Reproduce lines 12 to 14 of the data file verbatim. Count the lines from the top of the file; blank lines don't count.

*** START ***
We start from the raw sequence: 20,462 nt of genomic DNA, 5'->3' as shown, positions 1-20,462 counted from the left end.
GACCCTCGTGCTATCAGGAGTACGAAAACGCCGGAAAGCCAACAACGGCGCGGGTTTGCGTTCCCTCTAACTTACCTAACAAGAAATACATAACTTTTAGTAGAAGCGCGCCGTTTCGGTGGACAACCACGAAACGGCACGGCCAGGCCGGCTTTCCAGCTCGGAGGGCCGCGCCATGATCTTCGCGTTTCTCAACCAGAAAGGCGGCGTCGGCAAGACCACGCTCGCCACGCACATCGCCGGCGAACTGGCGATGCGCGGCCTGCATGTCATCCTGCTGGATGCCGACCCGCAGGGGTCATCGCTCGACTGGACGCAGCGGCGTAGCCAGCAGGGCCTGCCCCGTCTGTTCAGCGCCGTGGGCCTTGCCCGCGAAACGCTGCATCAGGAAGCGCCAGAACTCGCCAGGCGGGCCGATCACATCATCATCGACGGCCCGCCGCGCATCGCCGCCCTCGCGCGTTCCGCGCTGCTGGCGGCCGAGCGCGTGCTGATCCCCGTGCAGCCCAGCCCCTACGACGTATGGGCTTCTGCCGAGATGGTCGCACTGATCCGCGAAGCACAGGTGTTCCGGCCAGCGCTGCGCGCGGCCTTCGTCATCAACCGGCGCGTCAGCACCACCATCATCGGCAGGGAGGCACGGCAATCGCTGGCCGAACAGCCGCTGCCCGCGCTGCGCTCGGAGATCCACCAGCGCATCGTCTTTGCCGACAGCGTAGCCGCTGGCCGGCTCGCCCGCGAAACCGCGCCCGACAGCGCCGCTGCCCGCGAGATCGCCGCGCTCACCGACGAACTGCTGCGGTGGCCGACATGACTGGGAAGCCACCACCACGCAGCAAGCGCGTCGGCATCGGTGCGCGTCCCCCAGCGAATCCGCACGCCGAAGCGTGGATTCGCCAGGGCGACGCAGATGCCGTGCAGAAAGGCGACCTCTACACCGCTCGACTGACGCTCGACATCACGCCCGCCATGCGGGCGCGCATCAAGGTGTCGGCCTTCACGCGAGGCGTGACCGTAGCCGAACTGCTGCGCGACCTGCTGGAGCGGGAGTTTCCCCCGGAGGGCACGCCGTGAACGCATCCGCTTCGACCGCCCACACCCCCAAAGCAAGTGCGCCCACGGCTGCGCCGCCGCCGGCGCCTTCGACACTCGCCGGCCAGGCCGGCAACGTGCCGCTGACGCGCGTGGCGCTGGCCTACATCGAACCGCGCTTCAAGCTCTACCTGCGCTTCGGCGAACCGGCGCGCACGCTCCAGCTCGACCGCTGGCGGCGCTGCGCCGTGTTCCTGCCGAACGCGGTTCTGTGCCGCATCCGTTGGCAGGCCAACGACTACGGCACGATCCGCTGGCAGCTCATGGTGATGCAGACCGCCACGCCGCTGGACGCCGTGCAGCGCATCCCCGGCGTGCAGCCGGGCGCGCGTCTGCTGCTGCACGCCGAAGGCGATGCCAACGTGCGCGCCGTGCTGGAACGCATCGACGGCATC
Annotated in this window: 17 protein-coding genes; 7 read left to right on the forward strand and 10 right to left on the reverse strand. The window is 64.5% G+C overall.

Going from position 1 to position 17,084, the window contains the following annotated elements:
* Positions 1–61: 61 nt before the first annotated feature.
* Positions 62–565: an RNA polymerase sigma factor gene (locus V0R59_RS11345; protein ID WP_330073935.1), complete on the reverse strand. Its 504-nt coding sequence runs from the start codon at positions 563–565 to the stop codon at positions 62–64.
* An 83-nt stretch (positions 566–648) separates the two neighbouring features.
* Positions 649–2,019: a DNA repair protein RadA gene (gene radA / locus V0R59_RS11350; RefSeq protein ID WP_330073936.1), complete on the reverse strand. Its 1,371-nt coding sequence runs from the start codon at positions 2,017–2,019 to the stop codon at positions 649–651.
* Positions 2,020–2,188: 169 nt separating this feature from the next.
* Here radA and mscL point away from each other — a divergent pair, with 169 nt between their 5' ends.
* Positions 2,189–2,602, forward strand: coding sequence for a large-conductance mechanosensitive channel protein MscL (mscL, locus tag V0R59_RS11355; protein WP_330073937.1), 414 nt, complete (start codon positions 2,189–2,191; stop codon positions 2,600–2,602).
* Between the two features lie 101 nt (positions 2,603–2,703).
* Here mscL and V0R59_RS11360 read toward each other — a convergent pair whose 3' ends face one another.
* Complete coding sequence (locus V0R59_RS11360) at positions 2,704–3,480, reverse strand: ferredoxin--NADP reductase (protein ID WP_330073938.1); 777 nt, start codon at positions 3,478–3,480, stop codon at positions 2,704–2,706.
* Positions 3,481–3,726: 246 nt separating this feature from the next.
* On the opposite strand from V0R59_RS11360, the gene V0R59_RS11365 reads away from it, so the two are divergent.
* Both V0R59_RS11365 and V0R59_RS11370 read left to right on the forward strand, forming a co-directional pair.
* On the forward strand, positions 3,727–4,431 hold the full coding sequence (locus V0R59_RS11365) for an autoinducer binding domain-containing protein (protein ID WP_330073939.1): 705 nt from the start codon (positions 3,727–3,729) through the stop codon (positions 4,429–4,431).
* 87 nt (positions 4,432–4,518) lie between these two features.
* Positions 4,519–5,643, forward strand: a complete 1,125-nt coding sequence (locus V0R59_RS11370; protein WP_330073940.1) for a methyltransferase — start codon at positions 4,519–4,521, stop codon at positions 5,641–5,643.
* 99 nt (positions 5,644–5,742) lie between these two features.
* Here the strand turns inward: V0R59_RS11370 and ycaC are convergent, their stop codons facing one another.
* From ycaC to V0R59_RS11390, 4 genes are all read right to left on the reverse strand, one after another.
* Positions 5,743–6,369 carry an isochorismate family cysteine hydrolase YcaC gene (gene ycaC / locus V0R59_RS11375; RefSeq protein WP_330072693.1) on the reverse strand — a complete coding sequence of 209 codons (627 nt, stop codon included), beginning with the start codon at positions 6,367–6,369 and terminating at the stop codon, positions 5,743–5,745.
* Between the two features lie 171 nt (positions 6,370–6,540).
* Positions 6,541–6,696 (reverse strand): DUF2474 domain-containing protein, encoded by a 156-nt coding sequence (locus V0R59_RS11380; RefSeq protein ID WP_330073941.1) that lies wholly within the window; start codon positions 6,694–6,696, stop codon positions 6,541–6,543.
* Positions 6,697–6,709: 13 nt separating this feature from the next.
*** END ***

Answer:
* Between the two features lie 101 nt (positions 2,603–2,703).
* Here mscL and V0R59_RS11360 read toward each other — a convergent pair whose 3' ends face one another.
* Complete coding sequence (locus V0R59_RS11360) at positions 2,704–3,480, reverse strand: ferredoxin--NADP reductase (protein ID WP_330073938.1); 777 nt, start codon at positions 3,478–3,480, stop codon at positions 2,704–2,706.